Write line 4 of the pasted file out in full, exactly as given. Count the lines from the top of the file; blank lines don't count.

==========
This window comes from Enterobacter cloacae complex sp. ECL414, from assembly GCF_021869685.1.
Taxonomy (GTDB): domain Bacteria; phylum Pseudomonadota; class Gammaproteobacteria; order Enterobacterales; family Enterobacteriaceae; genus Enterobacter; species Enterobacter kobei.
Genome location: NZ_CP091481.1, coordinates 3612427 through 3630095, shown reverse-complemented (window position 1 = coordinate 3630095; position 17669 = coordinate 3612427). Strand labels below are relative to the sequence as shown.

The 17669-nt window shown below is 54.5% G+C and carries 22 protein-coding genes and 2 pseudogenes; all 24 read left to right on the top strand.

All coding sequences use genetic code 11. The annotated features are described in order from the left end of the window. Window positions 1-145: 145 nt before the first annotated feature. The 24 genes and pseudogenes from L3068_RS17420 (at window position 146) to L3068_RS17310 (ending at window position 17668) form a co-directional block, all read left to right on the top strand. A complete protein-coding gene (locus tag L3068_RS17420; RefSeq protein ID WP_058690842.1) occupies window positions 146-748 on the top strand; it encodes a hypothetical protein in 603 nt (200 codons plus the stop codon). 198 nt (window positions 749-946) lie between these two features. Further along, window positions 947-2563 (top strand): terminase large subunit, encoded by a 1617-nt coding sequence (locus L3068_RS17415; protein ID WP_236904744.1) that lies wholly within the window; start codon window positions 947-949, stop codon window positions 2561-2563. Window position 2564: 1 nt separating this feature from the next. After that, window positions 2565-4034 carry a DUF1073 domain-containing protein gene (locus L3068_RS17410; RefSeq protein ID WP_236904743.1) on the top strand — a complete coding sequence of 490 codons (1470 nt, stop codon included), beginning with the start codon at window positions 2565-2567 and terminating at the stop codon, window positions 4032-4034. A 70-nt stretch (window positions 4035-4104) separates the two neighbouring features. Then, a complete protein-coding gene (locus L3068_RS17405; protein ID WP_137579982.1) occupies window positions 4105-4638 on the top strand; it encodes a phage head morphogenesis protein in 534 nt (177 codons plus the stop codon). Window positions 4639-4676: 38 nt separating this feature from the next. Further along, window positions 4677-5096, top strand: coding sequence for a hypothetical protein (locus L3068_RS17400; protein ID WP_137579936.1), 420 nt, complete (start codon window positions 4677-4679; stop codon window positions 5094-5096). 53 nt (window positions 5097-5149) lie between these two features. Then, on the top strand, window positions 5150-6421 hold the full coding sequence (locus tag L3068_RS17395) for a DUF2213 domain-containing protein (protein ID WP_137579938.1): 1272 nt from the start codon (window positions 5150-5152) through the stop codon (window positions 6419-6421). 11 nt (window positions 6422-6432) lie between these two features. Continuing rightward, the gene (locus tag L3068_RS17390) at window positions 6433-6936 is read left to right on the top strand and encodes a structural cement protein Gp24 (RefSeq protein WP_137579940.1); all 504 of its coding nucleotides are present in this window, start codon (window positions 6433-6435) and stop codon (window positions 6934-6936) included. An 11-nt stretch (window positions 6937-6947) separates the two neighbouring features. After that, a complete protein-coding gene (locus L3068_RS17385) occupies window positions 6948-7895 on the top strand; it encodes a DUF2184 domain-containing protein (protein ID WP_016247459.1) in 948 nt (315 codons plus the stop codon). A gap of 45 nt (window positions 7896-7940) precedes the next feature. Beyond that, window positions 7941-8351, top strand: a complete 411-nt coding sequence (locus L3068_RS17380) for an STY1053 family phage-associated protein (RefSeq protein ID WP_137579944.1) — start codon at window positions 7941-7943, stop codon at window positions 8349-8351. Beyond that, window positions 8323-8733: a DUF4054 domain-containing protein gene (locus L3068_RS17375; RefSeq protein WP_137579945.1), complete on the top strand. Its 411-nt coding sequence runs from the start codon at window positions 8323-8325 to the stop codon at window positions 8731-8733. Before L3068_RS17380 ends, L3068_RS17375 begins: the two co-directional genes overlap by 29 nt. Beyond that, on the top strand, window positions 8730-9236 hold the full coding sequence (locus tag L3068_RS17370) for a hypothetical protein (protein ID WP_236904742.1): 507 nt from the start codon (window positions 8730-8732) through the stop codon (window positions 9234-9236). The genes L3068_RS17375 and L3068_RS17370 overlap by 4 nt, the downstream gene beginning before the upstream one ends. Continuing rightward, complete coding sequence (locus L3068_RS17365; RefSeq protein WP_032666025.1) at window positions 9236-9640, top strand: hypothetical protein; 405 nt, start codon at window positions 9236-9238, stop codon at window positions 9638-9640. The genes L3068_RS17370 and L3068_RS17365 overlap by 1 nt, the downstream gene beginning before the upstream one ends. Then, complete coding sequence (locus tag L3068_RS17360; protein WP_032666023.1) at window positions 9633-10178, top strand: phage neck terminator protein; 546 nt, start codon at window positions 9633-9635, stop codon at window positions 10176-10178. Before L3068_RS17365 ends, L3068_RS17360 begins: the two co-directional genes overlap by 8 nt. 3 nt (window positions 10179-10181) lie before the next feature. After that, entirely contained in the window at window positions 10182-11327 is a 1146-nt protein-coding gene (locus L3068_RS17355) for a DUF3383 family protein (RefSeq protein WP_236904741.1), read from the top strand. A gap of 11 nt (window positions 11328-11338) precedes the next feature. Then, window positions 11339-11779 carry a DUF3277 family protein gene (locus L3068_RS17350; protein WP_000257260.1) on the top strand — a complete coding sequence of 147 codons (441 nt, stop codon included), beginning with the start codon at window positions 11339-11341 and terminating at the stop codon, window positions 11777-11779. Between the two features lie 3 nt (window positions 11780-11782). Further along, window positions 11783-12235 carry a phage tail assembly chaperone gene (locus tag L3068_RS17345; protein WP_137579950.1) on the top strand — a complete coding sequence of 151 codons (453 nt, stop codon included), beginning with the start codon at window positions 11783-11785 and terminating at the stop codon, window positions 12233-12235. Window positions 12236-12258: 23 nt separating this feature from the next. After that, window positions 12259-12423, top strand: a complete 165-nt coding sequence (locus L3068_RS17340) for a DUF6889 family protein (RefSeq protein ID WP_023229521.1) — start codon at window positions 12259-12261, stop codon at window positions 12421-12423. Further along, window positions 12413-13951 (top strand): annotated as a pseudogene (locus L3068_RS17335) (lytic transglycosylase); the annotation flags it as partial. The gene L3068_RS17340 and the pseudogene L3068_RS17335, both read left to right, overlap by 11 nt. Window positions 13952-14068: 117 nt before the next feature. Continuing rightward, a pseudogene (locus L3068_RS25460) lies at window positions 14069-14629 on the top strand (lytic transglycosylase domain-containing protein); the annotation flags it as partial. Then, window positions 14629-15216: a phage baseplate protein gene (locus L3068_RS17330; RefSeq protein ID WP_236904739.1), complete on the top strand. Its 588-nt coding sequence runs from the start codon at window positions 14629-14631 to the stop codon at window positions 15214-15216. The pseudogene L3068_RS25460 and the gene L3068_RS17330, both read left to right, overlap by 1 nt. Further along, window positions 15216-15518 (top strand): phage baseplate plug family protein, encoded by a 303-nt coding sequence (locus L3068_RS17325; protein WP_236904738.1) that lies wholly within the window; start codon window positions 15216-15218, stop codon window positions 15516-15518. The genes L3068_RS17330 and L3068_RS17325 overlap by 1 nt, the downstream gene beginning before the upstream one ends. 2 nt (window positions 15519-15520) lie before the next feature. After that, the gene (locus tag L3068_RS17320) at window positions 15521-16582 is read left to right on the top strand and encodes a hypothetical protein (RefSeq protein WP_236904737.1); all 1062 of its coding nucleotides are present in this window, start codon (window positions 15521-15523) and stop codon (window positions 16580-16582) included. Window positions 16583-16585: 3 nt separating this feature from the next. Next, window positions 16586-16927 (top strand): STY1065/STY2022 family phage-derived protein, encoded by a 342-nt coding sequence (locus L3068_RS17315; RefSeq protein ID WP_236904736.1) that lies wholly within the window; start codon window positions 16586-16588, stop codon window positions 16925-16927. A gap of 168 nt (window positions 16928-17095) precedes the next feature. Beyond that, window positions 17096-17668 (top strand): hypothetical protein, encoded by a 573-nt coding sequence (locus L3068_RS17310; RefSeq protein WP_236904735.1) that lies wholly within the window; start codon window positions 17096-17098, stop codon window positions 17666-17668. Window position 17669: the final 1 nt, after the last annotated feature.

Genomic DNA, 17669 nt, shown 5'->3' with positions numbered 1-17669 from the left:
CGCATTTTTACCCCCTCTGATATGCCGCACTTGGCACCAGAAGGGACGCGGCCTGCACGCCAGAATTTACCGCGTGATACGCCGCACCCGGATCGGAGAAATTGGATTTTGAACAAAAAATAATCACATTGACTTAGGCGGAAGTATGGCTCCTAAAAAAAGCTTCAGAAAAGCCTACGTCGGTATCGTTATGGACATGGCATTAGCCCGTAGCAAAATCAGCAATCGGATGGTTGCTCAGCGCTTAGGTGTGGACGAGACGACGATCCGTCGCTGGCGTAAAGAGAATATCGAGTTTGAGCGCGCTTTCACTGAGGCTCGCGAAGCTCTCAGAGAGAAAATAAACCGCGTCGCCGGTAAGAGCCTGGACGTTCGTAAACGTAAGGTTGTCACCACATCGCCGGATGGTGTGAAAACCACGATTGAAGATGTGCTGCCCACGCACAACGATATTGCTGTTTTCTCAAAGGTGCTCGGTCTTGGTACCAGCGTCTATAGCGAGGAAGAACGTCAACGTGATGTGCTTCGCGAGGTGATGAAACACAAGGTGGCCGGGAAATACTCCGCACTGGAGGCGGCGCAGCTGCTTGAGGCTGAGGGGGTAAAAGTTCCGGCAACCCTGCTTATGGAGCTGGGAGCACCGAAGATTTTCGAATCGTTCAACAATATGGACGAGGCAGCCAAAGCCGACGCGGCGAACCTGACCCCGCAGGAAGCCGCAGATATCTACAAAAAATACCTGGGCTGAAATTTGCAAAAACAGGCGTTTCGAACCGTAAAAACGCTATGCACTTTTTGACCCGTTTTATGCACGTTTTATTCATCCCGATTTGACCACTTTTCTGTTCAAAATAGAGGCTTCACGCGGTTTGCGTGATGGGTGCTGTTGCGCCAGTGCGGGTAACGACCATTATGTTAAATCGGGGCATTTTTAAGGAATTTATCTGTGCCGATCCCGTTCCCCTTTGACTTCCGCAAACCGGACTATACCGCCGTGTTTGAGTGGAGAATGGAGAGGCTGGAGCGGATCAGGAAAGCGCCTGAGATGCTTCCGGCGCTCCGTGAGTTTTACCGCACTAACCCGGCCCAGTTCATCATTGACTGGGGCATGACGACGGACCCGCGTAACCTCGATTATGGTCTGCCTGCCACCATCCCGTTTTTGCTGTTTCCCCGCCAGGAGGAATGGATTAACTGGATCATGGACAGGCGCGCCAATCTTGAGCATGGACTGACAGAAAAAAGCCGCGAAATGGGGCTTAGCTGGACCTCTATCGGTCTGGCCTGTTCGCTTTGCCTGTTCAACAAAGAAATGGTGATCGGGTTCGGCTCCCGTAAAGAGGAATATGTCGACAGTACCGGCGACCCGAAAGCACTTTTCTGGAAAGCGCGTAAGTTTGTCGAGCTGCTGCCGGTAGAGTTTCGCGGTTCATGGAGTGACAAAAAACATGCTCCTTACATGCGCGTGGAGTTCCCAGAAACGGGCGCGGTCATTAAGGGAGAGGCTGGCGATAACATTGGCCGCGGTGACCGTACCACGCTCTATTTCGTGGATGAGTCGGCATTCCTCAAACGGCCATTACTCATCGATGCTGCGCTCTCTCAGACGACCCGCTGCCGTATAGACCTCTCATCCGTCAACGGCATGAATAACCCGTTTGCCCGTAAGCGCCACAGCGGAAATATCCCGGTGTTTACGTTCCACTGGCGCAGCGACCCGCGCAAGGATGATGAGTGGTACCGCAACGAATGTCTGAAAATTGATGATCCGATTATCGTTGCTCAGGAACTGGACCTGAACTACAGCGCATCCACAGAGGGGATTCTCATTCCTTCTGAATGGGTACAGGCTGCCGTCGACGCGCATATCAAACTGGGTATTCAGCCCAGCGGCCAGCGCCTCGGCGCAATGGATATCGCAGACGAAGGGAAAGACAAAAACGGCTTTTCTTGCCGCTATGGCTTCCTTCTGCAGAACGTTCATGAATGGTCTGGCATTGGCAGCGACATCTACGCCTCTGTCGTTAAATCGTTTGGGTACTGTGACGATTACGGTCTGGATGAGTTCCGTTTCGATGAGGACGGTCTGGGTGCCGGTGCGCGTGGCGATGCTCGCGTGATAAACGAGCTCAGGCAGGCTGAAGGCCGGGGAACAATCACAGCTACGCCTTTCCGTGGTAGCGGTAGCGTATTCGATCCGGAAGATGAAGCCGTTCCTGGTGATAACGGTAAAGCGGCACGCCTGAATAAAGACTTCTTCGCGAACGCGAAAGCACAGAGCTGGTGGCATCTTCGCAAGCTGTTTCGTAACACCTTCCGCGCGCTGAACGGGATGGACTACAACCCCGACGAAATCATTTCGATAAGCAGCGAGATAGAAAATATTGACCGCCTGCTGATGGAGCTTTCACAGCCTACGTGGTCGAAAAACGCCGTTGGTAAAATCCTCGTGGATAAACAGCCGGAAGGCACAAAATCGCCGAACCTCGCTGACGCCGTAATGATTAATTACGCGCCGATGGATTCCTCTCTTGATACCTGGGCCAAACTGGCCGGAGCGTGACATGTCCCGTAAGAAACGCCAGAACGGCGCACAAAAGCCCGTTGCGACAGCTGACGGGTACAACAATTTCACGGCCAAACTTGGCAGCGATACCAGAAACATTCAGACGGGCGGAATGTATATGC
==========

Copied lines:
The 17669-nt window shown below is 54.5% G+C and carries 22 protein-coding genes and 2 pseudogenes; all 24 read left to right on the top strand.